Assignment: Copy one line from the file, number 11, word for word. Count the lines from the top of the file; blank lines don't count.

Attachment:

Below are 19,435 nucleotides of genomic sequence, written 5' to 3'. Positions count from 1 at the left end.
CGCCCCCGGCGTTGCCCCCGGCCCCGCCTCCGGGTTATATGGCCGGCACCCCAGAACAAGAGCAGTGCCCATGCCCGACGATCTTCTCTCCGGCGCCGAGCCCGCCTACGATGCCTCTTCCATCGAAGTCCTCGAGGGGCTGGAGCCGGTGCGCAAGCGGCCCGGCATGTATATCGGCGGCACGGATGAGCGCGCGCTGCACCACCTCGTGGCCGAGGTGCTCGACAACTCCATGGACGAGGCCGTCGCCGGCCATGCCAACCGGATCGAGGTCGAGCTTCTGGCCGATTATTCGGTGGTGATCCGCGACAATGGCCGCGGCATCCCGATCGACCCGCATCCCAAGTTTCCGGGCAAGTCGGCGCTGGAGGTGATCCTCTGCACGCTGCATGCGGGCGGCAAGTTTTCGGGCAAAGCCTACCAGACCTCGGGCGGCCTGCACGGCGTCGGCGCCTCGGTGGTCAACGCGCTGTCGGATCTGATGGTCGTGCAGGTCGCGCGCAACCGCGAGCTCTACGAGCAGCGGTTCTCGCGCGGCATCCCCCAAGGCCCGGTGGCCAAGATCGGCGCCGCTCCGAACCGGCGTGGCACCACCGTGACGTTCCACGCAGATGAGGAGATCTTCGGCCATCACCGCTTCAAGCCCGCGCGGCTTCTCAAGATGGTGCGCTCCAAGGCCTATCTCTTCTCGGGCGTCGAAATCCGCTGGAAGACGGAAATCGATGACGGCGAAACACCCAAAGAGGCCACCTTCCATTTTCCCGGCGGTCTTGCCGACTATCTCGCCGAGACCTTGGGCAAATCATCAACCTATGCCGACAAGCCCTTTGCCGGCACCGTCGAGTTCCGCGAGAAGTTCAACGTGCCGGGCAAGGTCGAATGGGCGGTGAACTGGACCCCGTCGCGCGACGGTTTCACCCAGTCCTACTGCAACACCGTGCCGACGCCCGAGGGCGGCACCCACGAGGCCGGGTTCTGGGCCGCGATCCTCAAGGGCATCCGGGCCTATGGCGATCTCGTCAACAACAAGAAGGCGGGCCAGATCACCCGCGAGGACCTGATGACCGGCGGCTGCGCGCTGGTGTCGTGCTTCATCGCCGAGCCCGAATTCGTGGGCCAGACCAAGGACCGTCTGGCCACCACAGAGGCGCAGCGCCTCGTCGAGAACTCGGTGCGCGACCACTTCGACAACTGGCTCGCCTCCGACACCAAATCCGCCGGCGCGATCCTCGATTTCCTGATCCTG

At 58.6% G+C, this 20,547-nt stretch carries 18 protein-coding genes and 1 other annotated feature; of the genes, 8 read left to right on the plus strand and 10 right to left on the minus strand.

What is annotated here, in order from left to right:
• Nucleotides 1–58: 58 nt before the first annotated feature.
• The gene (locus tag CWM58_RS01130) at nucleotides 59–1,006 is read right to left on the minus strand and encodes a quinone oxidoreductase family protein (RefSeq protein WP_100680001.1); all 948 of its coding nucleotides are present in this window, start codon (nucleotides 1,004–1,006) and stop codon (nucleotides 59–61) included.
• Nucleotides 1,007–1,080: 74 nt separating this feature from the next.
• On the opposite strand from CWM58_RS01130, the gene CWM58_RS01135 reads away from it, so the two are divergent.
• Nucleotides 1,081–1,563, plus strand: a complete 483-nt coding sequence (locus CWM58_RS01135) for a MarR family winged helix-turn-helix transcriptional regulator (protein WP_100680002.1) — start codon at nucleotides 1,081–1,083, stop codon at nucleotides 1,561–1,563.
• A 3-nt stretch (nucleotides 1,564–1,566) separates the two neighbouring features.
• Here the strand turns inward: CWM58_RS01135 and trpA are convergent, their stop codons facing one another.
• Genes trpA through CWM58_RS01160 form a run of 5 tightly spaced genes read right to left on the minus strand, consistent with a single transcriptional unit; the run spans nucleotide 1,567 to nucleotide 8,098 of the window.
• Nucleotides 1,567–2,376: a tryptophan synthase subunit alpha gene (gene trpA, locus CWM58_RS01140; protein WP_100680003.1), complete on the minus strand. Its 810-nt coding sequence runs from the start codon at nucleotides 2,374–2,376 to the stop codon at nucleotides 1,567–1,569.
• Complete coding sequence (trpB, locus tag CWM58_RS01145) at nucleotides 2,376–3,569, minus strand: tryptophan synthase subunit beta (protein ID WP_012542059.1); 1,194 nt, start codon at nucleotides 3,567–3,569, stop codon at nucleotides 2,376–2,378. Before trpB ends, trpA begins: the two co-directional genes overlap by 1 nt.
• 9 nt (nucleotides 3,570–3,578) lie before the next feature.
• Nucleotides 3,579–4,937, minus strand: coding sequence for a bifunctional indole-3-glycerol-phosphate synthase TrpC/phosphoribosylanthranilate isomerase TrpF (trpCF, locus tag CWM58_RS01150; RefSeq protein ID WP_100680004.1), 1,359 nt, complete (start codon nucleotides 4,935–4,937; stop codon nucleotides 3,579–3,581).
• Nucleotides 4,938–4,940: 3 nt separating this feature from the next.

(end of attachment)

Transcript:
• Here the strand turns inward: CWM58_RS01135 and trpA are convergent, their stop codons facing one another.